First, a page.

The legacy: Auriemma has the statistics, the awards and accolades, and even the Olympic golds to cement his place as one of hoops’ greatest coaches. But his enduring legacy is intertwined with the evolution of the women’s game — a torch that was passed on to him by his greatest rival: Pat Summitt.

  • Summitt gave the women’s game legitimacy, propelling it into the spotlight, but Auriemma’s UConn program made it a revenue-maker, selling out games and consistently bringing in record-breaking audiences. History in the making.

🔢 By the numbers

Geno Auriemma is carried by his players after winning the 2013 NCAA Championship.
Source: Chris Graythen/Getty Images

Two: Auriemma recently became the second-most winningest coach in Division 1 men’s or women’s basketball history, reaching 1,203 career victories with last week’s 73–53 dub over Creighton.

11: The number of NCAA Championships the Huskies have won during Auriemma’s tenure — an NCAA record.

22: The number of Final Fours UConn has advanced to in the Auriemma era, including an NCAA-record 14 straight, a streak that lasted until 2023. Never not dancing.

111: The (you guessed it) NCAA-record consecutive games UConn won from 2014 to 2017. The Auriemma-led Huskies have also notched dub streaks of 70 and 90 games and posted six undefeated seasons.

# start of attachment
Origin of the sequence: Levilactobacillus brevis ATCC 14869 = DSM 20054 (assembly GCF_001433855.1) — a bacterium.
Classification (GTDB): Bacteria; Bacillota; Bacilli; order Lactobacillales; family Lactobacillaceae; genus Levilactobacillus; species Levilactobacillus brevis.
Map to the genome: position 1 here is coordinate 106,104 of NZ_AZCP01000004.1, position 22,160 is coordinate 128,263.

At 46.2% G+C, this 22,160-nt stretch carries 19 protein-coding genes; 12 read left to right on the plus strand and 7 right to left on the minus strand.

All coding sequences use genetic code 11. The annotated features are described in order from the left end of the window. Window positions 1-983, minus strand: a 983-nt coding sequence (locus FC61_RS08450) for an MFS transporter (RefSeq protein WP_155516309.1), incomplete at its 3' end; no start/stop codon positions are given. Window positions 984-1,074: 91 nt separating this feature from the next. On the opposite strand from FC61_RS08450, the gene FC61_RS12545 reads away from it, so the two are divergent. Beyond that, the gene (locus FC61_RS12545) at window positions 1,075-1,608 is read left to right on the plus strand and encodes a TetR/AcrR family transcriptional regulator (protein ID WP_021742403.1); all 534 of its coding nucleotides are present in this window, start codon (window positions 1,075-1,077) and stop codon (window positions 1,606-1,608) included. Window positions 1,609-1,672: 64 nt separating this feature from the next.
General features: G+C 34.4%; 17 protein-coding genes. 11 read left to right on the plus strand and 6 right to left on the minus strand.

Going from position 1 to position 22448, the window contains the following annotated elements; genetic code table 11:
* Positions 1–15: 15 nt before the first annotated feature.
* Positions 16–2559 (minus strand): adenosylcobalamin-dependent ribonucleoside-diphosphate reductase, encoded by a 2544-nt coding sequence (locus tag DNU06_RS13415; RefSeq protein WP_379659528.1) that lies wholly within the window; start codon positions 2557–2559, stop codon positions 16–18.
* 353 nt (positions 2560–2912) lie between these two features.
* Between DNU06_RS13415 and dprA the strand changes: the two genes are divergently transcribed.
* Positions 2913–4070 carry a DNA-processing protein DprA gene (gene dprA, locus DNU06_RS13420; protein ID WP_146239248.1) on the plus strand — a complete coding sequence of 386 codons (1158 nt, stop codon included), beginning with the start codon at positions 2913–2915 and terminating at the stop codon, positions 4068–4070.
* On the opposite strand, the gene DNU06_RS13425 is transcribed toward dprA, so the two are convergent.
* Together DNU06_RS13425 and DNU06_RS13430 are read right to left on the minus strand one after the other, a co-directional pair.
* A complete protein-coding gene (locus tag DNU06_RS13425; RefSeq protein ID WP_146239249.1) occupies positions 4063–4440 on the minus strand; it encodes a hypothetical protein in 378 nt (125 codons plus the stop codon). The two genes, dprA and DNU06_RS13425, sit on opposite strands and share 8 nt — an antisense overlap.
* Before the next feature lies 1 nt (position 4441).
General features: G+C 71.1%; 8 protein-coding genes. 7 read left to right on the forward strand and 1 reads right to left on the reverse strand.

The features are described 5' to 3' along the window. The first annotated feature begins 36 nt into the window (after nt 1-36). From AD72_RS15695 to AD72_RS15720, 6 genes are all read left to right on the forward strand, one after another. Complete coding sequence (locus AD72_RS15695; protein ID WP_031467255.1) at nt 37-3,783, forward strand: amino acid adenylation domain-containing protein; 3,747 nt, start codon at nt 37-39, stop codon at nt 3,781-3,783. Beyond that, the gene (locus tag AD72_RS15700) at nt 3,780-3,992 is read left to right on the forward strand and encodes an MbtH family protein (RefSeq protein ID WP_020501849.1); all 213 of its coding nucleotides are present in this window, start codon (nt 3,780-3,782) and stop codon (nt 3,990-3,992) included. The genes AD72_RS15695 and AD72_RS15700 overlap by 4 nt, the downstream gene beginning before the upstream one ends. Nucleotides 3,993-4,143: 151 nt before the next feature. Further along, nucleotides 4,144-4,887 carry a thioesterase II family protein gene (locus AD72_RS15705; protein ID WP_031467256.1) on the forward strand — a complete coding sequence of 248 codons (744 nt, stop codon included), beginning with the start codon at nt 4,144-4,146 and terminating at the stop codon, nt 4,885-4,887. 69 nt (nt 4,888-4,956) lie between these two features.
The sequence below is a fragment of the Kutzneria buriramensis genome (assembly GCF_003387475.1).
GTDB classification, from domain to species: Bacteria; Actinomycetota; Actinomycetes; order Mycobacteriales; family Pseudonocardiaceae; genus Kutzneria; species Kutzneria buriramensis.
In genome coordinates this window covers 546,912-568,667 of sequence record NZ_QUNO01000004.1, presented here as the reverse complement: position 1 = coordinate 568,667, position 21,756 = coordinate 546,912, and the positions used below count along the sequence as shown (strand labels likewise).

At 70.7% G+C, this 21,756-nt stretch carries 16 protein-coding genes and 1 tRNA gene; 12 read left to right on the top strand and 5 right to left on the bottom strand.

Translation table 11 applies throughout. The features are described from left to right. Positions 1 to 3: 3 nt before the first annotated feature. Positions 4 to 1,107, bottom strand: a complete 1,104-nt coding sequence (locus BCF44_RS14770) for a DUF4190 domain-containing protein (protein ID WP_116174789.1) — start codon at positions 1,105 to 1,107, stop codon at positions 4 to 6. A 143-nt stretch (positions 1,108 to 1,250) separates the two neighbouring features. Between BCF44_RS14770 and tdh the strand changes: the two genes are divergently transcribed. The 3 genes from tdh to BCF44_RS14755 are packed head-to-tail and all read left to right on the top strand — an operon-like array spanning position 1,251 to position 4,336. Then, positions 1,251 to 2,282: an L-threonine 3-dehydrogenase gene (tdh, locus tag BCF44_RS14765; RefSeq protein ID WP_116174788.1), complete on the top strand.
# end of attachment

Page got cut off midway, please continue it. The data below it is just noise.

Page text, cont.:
0.882: Auriemma’s winning percentage over his almost four-decade tenure at UConn, the best in college hoops history. Can’t stop, won’t stop.

45: The number of WNBA draftees that have attended UConn under Auriemma, including 26 players picked in the first round and five selected at No. 1 — Sue Bird, Diana Taurasi, Tina Charles, Maya Moore, and Breanna Stewart. Must be something in that Storrs water.

🗣 What other legends are saying

Geno Auriemma coaches Sue Bird during the 2002 NCAA championship game.
Source: Jamie Schwaberow/NCAA Photos via Getty Images

“…what he doesn’t get enough credit for is developing women coaches. His assistants are all women, and he’s helped other women get jobs. He’s keeping the pipeline of young women coaches going, and that’s a real positive in our game.”

Stanford women’s basketball HC Tara VanDerveer (the lone NCAA HC with more wins than Auriemma), commenting on Auriemma’s women-dominated coaching tree in 2017. Continuing to plant the seeds and level that playing field.